Education And Debate

Ageism in cardiology

BMJ 1999; 319 doi: http://dx.doi.org/10.1136/bmj.319.7221.1353 (Published 20 November 1999) Cite this as: BMJ 1999;319:1353
  1. Ann Bowling, professor of health services research (a.bowling.chime@ucl.ac.uk)
  1. Research Unit on Ageing and Population Studies, Centre for Health Informatics and Multiprofessional Education, Royal Free and University College London Medical School, London N19 5NF
  1. Correspondence to: 222 Euston Road, London NW1 2DA

    In assessing the ability to benefit from treatment, chronological age is less important than other factors concerned with the biological ageing process and the presence of associated disease.1

    Any rationing because of limitation of health resources should be on the basis of assessed individual physiological ability to benefit, not on the basis of age any more than on sex or skin colour.2

    Summary points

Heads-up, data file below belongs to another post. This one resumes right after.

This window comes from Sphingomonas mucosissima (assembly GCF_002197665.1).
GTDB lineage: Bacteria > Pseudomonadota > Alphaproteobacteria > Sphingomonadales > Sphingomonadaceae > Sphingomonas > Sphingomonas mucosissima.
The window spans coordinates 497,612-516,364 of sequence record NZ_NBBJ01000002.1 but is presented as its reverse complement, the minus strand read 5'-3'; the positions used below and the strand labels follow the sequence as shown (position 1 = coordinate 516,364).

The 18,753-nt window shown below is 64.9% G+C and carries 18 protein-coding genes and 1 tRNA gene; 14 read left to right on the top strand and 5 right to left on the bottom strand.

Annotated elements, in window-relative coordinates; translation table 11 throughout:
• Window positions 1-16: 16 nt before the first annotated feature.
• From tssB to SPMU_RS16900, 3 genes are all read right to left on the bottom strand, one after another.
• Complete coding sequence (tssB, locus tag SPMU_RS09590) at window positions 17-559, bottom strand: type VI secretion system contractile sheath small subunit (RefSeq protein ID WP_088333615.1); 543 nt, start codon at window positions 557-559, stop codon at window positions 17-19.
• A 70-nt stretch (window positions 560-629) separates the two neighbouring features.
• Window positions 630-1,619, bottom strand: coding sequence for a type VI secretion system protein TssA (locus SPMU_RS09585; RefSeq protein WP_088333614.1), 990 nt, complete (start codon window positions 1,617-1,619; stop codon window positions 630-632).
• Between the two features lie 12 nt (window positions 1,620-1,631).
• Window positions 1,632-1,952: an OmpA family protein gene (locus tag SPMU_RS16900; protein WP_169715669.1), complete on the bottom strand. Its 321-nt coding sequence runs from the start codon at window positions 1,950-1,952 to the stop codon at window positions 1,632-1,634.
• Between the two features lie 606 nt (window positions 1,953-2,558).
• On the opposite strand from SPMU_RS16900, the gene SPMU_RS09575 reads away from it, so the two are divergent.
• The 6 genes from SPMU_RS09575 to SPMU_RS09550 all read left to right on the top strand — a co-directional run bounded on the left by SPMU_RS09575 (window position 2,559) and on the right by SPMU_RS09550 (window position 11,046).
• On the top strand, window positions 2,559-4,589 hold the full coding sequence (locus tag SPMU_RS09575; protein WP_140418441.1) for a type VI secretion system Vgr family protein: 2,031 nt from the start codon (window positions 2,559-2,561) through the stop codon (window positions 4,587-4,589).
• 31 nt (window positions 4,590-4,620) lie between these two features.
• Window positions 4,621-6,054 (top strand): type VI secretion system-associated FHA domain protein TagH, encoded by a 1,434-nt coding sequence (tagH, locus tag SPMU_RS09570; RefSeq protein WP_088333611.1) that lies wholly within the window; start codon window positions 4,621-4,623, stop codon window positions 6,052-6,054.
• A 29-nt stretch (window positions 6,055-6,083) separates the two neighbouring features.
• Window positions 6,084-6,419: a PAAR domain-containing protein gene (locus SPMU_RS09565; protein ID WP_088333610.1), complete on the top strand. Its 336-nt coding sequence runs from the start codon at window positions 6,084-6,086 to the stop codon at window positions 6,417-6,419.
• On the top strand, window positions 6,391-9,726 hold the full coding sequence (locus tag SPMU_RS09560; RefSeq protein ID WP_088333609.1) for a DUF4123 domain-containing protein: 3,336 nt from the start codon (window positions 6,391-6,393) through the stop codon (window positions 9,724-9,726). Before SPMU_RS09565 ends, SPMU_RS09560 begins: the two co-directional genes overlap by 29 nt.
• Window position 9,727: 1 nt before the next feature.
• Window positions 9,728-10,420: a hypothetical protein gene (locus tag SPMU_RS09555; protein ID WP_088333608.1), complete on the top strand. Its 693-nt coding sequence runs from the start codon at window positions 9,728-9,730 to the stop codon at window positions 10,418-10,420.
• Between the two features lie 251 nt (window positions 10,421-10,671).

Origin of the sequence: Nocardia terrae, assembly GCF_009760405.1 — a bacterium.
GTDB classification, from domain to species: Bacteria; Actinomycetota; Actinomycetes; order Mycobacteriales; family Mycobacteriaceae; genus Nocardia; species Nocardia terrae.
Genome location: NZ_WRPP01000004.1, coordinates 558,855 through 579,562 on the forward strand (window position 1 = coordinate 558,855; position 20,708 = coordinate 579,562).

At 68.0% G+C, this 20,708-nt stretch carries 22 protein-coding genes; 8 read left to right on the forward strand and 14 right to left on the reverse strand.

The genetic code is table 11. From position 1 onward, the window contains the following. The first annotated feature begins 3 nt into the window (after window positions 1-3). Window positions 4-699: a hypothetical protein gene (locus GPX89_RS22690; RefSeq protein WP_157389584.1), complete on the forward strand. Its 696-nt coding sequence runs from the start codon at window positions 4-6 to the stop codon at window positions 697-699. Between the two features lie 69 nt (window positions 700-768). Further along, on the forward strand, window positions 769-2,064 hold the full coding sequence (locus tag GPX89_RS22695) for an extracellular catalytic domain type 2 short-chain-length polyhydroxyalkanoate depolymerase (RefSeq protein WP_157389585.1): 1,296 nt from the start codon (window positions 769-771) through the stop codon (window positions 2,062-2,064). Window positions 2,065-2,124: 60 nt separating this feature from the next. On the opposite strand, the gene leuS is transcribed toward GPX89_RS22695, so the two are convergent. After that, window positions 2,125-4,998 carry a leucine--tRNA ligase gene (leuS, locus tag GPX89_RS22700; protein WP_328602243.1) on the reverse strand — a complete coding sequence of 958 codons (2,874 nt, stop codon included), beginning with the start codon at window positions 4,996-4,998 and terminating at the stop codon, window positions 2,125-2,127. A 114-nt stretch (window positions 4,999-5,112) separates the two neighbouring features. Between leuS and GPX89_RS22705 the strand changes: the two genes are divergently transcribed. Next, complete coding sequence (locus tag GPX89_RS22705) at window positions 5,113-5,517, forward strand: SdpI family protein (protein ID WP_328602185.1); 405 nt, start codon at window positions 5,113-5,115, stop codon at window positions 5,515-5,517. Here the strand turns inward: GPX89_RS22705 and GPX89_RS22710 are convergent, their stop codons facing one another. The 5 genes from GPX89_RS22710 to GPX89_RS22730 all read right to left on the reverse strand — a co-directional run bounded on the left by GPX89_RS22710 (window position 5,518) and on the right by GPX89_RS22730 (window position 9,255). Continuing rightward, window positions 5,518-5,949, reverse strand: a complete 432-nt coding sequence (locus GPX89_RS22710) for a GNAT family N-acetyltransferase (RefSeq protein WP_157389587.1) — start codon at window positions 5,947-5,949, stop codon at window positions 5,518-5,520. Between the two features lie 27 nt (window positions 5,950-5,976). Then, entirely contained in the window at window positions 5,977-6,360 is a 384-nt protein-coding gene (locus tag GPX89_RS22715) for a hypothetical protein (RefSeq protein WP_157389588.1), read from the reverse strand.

The rates of use of potentially life saving and life enhancing investigations and interventions decline as patients get older

    Ageism in clinical medicine and health policy reflects the ageism evident in wider society

    A wide ranging approach is required to tackle ageism in medicine; clinical guidelines should be improved, more specific monitoring of health care should be introduced, and educational and research initiatives should be developed

    Older people could be empowered to influence the choice and standard of health care offered

    Legislation may be required to end ageism in society

    Evidence

    The ageing of the population is one of the major challenges facing health services. The growing number of older people is likely to place increasing demands on health services for access to effective health technology in cases in which this can enhance the quality, not just the quantity, of life. There is some evidence that age has been used as a criterion in allocating health care3 and in inviting participation in screening programmes.4 However, the idea that a patient's age may be used as an explicit basis for priority setting has rarely been acknowledged.5

    Cardiovascular diseases are a common cause of death and disability among older people, and the use of appropriate health technologies for diagnosis and treatment is expensive. Despite the slightly higher risks of perioperative mortality and morbidity in older people, if they are selected appropriately they are likely to gain …

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